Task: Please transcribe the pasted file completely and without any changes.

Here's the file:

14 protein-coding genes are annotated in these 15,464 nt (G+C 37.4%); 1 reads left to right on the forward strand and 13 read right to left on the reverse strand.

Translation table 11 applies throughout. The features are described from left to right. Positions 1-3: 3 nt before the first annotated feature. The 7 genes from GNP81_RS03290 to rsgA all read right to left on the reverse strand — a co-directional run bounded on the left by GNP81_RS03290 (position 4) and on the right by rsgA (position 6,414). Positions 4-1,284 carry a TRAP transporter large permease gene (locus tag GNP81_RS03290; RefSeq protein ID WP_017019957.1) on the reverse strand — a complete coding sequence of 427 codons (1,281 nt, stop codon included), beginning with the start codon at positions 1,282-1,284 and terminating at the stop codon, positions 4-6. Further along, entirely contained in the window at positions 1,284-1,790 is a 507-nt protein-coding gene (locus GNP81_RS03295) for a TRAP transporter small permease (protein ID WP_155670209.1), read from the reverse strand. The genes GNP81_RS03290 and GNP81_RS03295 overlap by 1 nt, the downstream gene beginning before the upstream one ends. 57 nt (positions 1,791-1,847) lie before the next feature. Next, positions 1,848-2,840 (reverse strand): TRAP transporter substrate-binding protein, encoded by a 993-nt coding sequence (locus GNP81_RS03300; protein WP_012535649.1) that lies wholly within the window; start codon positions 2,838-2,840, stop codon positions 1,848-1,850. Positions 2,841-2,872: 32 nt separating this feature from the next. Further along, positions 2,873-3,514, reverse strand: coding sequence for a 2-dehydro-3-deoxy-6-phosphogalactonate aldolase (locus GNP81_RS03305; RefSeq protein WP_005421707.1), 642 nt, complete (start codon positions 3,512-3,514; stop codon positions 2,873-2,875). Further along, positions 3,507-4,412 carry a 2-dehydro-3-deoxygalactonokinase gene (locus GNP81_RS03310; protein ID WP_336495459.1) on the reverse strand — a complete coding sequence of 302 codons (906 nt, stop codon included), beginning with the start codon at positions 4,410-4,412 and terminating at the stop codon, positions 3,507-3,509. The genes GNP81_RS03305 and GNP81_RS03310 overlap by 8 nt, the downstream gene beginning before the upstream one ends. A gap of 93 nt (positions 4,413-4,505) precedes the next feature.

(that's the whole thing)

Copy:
14 protein-coding genes are annotated in these 15,464 nt (G+C 37.4%); 1 reads left to right on the forward strand and 13 read right to left on the reverse strand.

Translation table 11 applies throughout. The features are described from left to right. Positions 1-3: 3 nt before the first annotated feature. The 7 genes from GNP81_RS03290 to rsgA all read right to left on the reverse strand — a co-directional run bounded on the left by GNP81_RS03290 (position 4) and on the right by rsgA (position 6,414). Positions 4-1,284 carry a TRAP transporter large permease gene (locus tag GNP81_RS03290; RefSeq protein ID WP_017019957.1) on the reverse strand — a complete coding sequence of 427 codons (1,281 nt, stop codon included), beginning with the start codon at positions 1,282-1,284 and terminating at the stop codon, positions 4-6. Further along, entirely contained in the window at positions 1,284-1,790 is a 507-nt protein-coding gene (locus GNP81_RS03295) for a TRAP transporter small permease (protein ID WP_155670209.1), read from the reverse strand. The genes GNP81_RS03290 and GNP81_RS03295 overlap by 1 nt, the downstream gene beginning before the upstream one ends. 57 nt (positions 1,791-1,847) lie before the next feature. Next, positions 1,848-2,840 (reverse strand): TRAP transporter substrate-binding protein, encoded by a 993-nt coding sequence (locus GNP81_RS03300; protein WP_012535649.1) that lies wholly within the window; start codon positions 2,838-2,840, stop codon positions 1,848-1,850. Positions 2,841-2,872: 32 nt separating this feature from the next. Further along, positions 2,873-3,514, reverse strand: coding sequence for a 2-dehydro-3-deoxy-6-phosphogalactonate aldolase (locus GNP81_RS03305; RefSeq protein WP_005421707.1), 642 nt, complete (start codon positions 3,512-3,514; stop codon positions 2,873-2,875). Further along, positions 3,507-4,412 carry a 2-dehydro-3-deoxygalactonokinase gene (locus GNP81_RS03310; protein ID WP_336495459.1) on the reverse strand — a complete coding sequence of 302 codons (906 nt, stop codon included), beginning with the start codon at positions 4,410-4,412 and terminating at the stop codon, positions 3,507-3,509. The genes GNP81_RS03305 and GNP81_RS03310 overlap by 8 nt, the downstream gene beginning before the upstream one ends. A gap of 93 nt (positions 4,413-4,505) precedes the next feature.